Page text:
HGBW #4: Lizzie Bennet’s Four Suitors

Last week I asked, how many suitors does Lizzie Bennet have? 

Most people say three: Mr. Collins, Mr. Wickham, and Mr. Darcy. But a writer would say she has four. 

Lizzie Bennet’s Four Symbols

In a romance, every suitor is a symbol. The suitor offers the protagonist a possible life, and by offering her that life, he represents a vision of what happiness or fulfillment could be. When the protagonist chooses a suitor, she chooses the life she will have – but she enables the author to speak about what lives we all can or should have. So, what symbols does Lizzie consider, and what do they symbolize? 

Mr. Collins and the Claims of Conventionality

First there is Mr. Collins. Pompous, proud, self-centered Mr. Collins. Mr. Collins represents the financial exigencies of marriage in Austen’s day. He is the Bennets’ cousin and, as the closest male relative of Lizzie’s father, he will receive the Bennet family’s home and income when her father dies. Lizzie’s mother is overjoyed that he proposes to her, for he is everything that Mrs. Bennet looks for in a man.

If Lizzie were to choose Mr. Collins, she would choose respectability, security, and a good income; she would declare, “I do not care about finding a husband who is well matched for me, only about finding a living.” He is a symbol of the social order that tells women to marry for money and social stability, and Lizzie pursues marital happiness against the pressure of these social expectations. 

However, in a stroke of true brilliance, Austen uses Mr. Collins to humble Lizzie and to make a surprisingly compelling case for conventional, money-bound ideas about marriage. After Lizzie rejects Mr. Collins, her friend Charlotte Lucas accepts his proposal of marriage. Lizzie is aghast, and says to her friend’s face that the match is “impossible.” But Charlotte is poor, twenty-seven, and not pretty. She faces a life of hardship if she does not marry soon, and no man has ever proposed to her. Some months after their marriage, Lizzie visits the Collinses and finds that Charlotte has built a comfortable, respectable life – the life that was the best prospect for many women (and not a few men) in Austen’s day. The whole sequence reminds us that Pride and Prejudice is a kind of fairy tale, and that not everyone gets Lizzie Bennet’s happy ending.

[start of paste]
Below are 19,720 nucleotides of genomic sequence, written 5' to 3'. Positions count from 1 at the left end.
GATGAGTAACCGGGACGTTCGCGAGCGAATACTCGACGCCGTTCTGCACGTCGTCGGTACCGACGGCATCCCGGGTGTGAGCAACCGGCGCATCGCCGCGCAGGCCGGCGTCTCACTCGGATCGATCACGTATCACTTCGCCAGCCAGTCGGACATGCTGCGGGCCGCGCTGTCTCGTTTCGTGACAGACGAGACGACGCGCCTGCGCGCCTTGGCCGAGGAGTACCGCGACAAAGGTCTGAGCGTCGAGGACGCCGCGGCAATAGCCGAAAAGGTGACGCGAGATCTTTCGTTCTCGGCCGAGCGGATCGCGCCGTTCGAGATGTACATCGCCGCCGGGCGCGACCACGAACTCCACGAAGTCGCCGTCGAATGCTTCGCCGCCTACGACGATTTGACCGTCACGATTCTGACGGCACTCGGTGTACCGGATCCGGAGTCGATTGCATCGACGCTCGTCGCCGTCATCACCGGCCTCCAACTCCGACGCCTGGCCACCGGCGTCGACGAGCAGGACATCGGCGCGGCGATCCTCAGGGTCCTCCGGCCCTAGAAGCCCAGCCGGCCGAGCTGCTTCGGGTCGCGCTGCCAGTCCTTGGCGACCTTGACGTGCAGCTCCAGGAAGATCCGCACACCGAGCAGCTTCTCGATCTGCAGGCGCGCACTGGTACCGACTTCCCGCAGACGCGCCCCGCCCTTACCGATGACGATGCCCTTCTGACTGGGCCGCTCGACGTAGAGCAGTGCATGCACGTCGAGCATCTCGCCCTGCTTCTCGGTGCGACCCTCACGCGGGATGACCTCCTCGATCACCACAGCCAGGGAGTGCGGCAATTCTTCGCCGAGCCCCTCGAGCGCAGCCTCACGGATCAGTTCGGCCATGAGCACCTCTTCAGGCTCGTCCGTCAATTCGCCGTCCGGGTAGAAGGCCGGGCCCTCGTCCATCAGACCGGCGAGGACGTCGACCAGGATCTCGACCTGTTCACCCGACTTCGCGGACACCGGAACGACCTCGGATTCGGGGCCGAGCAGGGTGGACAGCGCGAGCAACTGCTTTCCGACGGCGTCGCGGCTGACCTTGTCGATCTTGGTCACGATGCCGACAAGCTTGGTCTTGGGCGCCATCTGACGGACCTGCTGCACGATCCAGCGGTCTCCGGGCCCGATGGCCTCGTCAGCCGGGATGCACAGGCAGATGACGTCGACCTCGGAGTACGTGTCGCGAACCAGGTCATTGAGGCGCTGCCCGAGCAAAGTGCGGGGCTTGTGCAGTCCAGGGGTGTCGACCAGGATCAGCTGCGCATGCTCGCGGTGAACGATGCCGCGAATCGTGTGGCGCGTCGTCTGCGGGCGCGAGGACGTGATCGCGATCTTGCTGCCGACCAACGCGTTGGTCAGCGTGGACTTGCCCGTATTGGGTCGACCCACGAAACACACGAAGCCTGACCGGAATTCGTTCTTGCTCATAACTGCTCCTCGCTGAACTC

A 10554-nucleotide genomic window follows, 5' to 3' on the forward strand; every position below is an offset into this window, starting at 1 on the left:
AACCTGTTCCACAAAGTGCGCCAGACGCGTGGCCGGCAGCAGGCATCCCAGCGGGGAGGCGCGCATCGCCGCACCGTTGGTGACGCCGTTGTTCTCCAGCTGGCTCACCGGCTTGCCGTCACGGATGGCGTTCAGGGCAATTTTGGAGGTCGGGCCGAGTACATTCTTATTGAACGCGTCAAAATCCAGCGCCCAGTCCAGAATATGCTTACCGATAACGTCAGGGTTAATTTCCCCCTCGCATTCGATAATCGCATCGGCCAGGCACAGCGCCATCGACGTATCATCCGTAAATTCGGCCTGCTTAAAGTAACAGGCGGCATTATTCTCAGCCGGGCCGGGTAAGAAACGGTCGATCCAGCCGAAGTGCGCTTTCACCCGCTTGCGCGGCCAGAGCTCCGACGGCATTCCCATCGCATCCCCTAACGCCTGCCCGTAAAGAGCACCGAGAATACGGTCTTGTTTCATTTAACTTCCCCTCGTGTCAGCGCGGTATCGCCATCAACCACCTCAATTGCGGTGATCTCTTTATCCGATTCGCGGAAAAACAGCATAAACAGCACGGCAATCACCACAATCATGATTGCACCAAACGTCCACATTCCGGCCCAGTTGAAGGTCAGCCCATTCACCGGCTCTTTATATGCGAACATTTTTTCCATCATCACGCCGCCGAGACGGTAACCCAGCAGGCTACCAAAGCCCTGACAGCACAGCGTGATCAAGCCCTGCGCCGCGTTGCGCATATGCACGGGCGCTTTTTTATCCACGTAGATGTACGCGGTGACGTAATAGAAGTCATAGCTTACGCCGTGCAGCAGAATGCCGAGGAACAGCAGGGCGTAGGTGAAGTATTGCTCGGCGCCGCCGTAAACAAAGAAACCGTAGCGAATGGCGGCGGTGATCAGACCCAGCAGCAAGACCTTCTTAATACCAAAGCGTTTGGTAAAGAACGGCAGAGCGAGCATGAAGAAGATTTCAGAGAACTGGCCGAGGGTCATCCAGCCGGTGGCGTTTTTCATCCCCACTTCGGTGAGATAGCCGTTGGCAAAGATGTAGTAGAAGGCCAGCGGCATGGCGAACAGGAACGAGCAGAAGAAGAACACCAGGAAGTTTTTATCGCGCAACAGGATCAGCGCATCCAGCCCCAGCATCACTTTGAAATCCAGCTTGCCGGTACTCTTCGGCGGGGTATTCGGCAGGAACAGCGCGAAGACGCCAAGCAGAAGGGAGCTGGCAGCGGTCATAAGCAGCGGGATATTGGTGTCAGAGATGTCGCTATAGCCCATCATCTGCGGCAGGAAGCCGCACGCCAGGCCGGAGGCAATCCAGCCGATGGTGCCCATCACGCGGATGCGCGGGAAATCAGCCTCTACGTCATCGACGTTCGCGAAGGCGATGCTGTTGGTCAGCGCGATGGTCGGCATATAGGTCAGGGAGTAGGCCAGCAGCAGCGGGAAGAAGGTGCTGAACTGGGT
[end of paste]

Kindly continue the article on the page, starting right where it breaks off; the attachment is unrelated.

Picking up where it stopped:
George Wickham, Lizzie’s “Perfect” Match

Mr. Wickham, a dashing, handsome young officer, is everything that Mr. Collins is not. He makes a good impression on everyone he meets. He’s charming, he’s funny, and he speaks to you as though you’re the most important person in the world. I’ll have more to say about Mr. Wickham, and Austen’s talent in his portrayal, in a later newsletter. For now, I want to point out that he takes Lizzie in…and he takes her in precisely because of who she is. 

When she meets Wickham, Lizzie has already formed a snap judgment about Mr. Darcy: he is cold, aloof, and proud. She does not want to think well of him. Lizzie observes Wickham run into Darcy and sees that there is tension between them; Wickham observes her observation. Later, they meet at a party, and Wickham sounds her out. He hints that she might have noticed the tension between himself and Darcy; he susses out that she dislikes Darcy; and he tells her a story by which Darcy deprived Wickham of his inheritance. He composes his story out of half-truths and misrepresentations, but relatively few outright lies, and Lizzie is left admiring him and despising Darcy. 

Wickham has everything that Lizzie thinks she is looking for, except for goodness. He is witty, clever, observant, and thoughtful. He is poor—which, from a writer’s perspective, makes him an especially good suitor because he contrasts so perfectly with Mr. Collins. 

If Jane Austen were telling a simpler and less interesting story, she would give Lizzie a choice between true love and social convention. In that story, Wickham would be Lizzie’s man. And precisely because Wickham can mold himself to look like what Lizzie wants, he fools her. She learns, by being wrong about Wickham, that people are not always what they seem, that wit and cleverness are not as important as she thought, and that her initial judgments of people can be horribly wrong. 

Mr. Bennet and Lizzie’s Beginnings

Lizzie’s father is obviously not a literal suitor. But in terms of story strucure, he is exactly that. At the story’s beginning we see him as Lizzie does: clever, easygoing, funny, and sarcastic. He makes swift judgments and delivers bon mots, just as Lizzie does. He pokes fun at his wife’s silly ambitions and wants to see Lizzie with someone who will make her happy. It is no wonder that Lizzie adores him. 

Lizzie’s father is a symbol for another life path – and it’s the path that Lizzie is following when the story begins. It’s a path of gentleness and ease, one that doesn’t take the world too seriously, but sits back and laughs at it. It’s also one that sizes up the world quickly and enjoys its idiosyncrasies. Frequently, Lizzie and her father bond by exchanging clever observations about the people around them. Like Lizzie, Mr. Bennet trusts his own assessment of people, most of whom he thinks are ridiculous. And once he has assessed someone, he rarely changes his opinion or exerts himself on their behalf.